[I gave this talk at the “Blockchain + AI + Human = Magic” event produced by MIT Connection Science and Forbes, held in the Tata Dome at Davos during the recent World Economic Forum annual meeting. Thanks to John Werner for the invite and photography.]
At Attention Span, we work on strategy, research and content with companies in food, healthcare and sport. We think of our approach as “collaborative futurism,” and focus on the emerging technologies shaping the future of those industries. We call them the Forces of Change. Blockchain is one of the most significant of the FoCs we monitor. While blockchain has made headlines in other industries first, we are seeing some early indications that blockchain will change the key structures of sport for the better.
1. What’s good about sport
Let’s start at the individual level: Sport teaches young humans to give their best effort, use strategy to win, and to lose honorably if it comes to that. It also gives rise to friendships among teammates and opportunities in other areas of life.
Sport also provides a vector of optimism and positive self-identity for disadvantaged individuals and communities.
At the societal level, it’s clear that the higher the level of sport participation in a city, region or nation, the better the health of its population.
More profoundly, sport has the power to hold the world’s attention and to foster international goodwill, bringing a vast array of countries together around sporting events, and allowing nation-states to interact without requiring treaties or suffering mass casualties.
- Take the Olympics, where we saw North and South Korea, of all countries, team up to send a united joint women’s hockey team onto the ice last year.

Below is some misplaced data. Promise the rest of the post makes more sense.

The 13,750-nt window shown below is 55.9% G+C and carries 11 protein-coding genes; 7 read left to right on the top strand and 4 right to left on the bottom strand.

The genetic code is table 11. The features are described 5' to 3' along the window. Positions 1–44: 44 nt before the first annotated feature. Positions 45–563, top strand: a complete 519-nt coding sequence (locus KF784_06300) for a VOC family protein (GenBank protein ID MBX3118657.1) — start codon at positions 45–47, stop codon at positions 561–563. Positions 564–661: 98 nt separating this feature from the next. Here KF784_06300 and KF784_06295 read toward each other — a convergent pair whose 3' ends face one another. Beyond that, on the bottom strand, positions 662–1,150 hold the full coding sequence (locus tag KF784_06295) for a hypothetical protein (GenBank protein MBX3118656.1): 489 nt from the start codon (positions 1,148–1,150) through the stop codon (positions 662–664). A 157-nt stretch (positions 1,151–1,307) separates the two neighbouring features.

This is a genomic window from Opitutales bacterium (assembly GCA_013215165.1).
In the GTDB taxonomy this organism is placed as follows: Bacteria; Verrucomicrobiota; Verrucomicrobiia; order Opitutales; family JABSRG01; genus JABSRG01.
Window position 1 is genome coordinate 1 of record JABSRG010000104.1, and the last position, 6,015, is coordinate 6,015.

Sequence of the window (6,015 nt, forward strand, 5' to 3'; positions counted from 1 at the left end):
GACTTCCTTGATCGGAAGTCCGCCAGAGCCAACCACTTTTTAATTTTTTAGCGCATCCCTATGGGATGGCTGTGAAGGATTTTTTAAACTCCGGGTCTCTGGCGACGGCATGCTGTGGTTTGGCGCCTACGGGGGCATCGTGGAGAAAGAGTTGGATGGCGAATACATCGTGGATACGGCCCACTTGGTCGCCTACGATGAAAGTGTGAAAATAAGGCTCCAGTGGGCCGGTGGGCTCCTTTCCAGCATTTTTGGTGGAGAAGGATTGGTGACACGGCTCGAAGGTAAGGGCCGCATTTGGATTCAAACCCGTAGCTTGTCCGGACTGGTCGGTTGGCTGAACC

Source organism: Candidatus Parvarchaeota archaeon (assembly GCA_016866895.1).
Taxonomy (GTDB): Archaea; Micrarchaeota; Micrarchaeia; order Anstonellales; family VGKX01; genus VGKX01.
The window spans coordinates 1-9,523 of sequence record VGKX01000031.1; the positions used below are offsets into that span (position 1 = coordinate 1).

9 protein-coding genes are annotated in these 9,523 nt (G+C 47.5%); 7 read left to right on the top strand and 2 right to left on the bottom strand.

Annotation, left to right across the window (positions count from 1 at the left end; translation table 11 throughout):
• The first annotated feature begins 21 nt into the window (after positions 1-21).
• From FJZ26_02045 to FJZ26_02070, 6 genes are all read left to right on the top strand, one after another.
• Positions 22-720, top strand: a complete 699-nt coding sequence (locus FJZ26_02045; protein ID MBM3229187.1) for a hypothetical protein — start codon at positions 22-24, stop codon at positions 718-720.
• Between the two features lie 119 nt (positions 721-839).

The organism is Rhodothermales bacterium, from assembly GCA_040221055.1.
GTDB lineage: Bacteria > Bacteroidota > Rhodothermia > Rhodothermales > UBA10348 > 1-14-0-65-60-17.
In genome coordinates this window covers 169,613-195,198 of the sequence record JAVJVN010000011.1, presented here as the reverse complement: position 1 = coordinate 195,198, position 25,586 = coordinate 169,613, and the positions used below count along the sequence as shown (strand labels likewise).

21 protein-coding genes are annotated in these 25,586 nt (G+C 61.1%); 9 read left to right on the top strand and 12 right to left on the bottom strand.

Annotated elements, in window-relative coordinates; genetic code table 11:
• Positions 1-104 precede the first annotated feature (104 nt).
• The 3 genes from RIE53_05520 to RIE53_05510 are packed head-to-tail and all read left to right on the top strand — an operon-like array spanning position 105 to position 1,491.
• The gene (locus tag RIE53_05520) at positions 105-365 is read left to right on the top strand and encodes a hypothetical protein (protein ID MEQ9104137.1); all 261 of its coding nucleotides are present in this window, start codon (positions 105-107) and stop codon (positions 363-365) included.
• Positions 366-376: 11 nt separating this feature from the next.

- More than half the world’s population watched the World Cup, racking up somewhere on the order of half a trillion minutes of viewing time. More than a billion humans watched the world cup final, the vast majority of them cheering for teams and players from countries they will never have the opportunity to visit.
Sometimes even war takes a day off to enjoy sport, as we saw in the Christmas Truce of 1914, when friendly football matches broke out among opposing regiments on the front lines of World War I.
2. Sport’s positive influence is under constant attack
Let’s talk about what’s not so great in sport.
- Point-shaving / match manipulation
- Gene doping
Participation in sport is waning, especially among young athletes who have embraced high-engagement videogames like Fortnite— in the U.S., multiplayer games have become the default social interaction space for Generation Alpha.
These two companies are creating blockchain-enabled team-management and league-management systems that serve as shared ledgers connecting a wide range of stakeholders: teams, athletes, fans, governing bodies, agents, broadcasters, sponsors, scouts, merchandisers, and more.
Both companies let sport fans invest directly in players and teams and earn tokenized value for social media activity in support of teams.
- Fan-Controlled Football League
Based in Las Vegas, the league’s blockchain-based voting system gives fans a say in every major team decision, from draft picks and uniform design down to offensive and defensive strategy.
Participation & Fitness
Backed by Mark Cuban, Lympo uses a smartphone app to track and reward its users for workout activity with LYM cryptocurrency tokens.
Just think if Niantic Labs had tokenized Pokemon Go activity — the game’s users walked a combined 8.7 billion kilometers hunting for Pokemon in the game’s first 6 months.
Finally, I’d like to take this opportunity to ask the blockchain pioneers gathered here: when you’re considering where to direct your time and energy for your next project, give sport a look and help make the world a better place.